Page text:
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Tomorrow versus today

Sure, its share price fell 7 per cent on the day and – at 3,240p – is 31 per cent below its 12-month high. But, perhaps as proof of investors’ persisting belief in Renishaw, consider what happened to shares in Vesuvius (VSVS), a company exposed to similar global trends. It dished out a warning on the same day as Renishaw and saw its shares utterly pulverised. The price fell 18 per cent on the day and – at 362p – is 44 per cent down on its one-year high.

Yet, in the scheme of things, Vesuvius’s warning was much more moderate. The supplier of consumables to foundries says weak markets mean its operating profits before amortisation for 2019 may be just £180m; but that’s only 7 per cent less than 2018’s £193m. By contrast, Renishaw says a 19 per cent drop in revenue for the first quarter of 2019-20 all but wiped out underlying pre-tax profits – the number fell from £32.1m in 2018 to £4.3m.

Despite this, Renishaw’s shares trade on a multiple of over 33 times forecast earnings for 2019-20, making another stark comparison with Vesuvius, whose shares trade on a multiple in single figures.

But which multiple is closer to being right? Or, to echo the opening line, to what extent should the hope of a wonderful tomorrow shape one company’s value, while another’s value is blighted by the drabness of the present. Because, as the table below shows, these two make an interesting contrast – one is all growth and efficient use of capital; the other has limited potential for growth but throws out lots of cash.


Take two opposites
Share price (p)3,240362
Prospective PE ratio33.48.0
Dividend yield (%)1.95.6
Five-year sales growth (% pa)10.13.5
Return on equity (%)*18.66.5
Cash flow RoE (%)*8.76.0
Free cash/net profit (%)*38113
Capex/Depreciation & Amortisation (%)*30872
Cash conversion (%)*5383
Cost of dividends/Free cash (%)*12068
Source: S&P Capital IQ; * data average of past 5 years


And here’s the thing, it’s an axiom of finance theory that only cash matters; that a company’s value is driven solely by the discounted value of its future cash generation. In which case, Renishaw has lots of ground to make up. The ratios in the table are derived from the average of the past five years’ performance, making them heavy anchors that are likely to restrain future performance. So Renishaw may be weighed down by average free cash generation of just 38 per cent of net profits and cash conversion – the rate at which accounting profits are turned into operating cash flow – of just 53 per cent.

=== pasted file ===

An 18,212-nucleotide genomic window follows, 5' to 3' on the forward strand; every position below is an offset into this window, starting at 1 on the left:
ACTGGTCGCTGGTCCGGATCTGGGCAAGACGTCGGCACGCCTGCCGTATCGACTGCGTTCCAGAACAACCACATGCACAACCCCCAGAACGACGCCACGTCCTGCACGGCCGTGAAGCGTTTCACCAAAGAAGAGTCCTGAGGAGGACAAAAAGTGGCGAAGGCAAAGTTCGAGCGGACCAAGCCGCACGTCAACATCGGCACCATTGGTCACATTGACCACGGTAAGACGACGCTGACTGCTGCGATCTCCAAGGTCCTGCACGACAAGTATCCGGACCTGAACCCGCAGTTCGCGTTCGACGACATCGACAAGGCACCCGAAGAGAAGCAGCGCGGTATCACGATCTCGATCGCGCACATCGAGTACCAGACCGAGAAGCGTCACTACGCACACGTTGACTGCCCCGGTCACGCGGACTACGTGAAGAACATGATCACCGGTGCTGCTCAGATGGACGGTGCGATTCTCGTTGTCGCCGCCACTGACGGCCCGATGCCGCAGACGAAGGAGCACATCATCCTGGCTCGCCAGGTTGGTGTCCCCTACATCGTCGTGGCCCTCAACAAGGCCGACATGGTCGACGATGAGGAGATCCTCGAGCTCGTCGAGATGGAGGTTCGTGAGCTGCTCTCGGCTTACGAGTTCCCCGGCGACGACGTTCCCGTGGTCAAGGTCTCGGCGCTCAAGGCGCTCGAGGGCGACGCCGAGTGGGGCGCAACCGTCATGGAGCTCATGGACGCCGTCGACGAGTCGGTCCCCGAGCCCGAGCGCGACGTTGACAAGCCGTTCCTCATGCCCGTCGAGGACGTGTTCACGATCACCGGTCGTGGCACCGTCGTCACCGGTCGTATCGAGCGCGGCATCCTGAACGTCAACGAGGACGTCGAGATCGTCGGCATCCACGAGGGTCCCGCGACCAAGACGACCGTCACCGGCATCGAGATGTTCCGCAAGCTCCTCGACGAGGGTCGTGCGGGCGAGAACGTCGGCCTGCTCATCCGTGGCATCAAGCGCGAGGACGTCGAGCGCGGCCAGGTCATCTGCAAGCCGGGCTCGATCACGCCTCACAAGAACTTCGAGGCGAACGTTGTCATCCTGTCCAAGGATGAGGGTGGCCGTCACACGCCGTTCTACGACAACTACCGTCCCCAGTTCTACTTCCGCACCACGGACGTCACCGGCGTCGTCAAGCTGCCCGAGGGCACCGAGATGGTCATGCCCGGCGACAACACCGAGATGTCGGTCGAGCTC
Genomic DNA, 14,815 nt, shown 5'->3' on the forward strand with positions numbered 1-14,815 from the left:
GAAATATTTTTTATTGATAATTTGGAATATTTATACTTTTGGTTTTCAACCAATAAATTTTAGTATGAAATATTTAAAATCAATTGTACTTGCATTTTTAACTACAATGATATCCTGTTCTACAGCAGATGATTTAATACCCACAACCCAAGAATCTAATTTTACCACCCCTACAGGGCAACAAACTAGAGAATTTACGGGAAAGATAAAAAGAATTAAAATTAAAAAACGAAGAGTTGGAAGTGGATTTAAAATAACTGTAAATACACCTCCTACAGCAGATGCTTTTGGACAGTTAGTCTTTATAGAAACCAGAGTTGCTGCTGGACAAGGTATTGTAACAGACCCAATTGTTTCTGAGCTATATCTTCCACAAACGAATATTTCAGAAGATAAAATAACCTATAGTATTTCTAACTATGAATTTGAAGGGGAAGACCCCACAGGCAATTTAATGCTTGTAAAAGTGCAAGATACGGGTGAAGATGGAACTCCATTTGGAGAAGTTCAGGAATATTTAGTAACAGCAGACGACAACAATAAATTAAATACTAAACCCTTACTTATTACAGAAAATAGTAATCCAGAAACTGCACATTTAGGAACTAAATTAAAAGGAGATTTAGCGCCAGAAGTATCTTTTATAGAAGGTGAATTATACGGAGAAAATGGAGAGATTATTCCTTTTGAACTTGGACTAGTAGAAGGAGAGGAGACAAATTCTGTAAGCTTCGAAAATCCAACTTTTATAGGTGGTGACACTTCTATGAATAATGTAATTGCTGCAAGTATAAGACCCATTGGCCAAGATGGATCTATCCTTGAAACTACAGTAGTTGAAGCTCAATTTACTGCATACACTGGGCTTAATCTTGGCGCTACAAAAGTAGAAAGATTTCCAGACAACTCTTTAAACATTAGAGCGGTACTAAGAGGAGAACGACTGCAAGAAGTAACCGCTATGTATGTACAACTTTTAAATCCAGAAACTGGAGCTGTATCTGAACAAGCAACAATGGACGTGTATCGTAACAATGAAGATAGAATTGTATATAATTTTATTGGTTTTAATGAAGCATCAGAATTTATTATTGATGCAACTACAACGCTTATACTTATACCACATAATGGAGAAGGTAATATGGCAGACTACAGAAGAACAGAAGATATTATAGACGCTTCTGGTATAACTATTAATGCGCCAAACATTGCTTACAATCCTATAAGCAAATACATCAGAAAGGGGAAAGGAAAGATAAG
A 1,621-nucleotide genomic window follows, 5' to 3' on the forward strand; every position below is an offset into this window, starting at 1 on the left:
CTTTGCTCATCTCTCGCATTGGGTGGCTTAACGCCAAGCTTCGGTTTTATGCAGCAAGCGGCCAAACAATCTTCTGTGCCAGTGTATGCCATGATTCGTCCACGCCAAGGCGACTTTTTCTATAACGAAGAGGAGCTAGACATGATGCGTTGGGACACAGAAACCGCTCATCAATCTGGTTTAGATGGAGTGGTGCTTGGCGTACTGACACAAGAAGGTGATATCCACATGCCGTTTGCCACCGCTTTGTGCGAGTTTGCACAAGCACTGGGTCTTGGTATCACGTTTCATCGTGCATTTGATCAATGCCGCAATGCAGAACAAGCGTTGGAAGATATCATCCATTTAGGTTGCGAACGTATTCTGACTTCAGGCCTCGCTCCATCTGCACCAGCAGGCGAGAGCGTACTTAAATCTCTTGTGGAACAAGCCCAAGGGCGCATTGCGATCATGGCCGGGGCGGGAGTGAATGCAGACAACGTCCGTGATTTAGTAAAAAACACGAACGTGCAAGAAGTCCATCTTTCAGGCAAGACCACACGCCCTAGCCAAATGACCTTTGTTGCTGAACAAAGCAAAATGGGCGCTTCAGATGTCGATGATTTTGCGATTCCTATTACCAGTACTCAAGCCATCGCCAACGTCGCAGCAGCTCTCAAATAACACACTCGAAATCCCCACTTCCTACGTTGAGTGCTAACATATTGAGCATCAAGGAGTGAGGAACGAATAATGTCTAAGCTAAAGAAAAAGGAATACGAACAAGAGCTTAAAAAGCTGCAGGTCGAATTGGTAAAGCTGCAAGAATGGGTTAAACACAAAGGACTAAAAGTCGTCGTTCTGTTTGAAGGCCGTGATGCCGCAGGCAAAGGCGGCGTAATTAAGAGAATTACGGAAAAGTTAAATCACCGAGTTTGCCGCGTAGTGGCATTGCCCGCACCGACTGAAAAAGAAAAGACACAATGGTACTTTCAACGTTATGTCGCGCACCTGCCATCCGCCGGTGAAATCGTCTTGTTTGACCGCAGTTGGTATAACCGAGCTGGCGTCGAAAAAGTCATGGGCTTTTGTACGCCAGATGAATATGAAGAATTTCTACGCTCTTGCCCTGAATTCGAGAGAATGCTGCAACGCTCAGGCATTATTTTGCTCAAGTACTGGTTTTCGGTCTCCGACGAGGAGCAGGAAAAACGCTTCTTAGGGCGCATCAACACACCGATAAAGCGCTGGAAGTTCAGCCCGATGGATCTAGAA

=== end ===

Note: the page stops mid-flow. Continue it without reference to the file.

Vesuvius performs much better on these metrics, suggesting that even in miserable times it should be able to throw off the cash that funds its high-yielding dividends. It is telling that not once in the past five years, which includes a pretty ordinary year’s trading in 2015, has Vesuvius failed to produce enough free cash to cover the cost of its dividend. It’s even a fair bet that the trick will be repeated in 2019.

Granted, one reason why Vesuvius has been such a fine cash generator will restrict its future growth – the group does minimal amounts of capital spending. Capex consistently falls short of the amounts charged to write down the value of its assets in place and without that investment in capacity, efficiency, knowhow or whatever Vesuvius will struggle to grow.

Again, note the contrast with Renishaw, where revenue growth zips along at least in part because it is helped by lots of capital spending in relation to the group’s asset base. And one can hardly say that Renishaw’s capex is wasted. Its ratios for return on equity (RoE) are quite satisfactory. For accounting profits, its fat RoE is almost a given. What’s maybe more impressive is its 8.7 per cent cash-flow RoE since that figure is above even the most demanding cost of capital that could be imposed on Renishaw and it is achieved after all that capex.

Not that Vesuvius does too badly even on this score. Its cash-flow RoE is hardly thrilling, but recall that this is a ratio based on residual cash belonging to shareholders, all of which can fund the dividend that goes into that 5.6 per cent yield. In turn, that payout can grow in line with Vesuvius’s revenues, whose own growth is pretty much tied to the slow but almost remorseless rise in global gross domestic product (GDP).

Which leads to the main point of this exercise – to show the cheapness of Vesuvius’s shares after the market’s overreaction. Granted, I am biased since I hold them in the Bearbull Income portfolio. Even so, the steadiness of Vesuvius’s tomorrow is being underrated. Meanwhile, the glamour of Renishaw’s tomorrow – everyone ‘knows’ it is a takeover target once founder and chairman David McMurtry quits – remains fully in its price.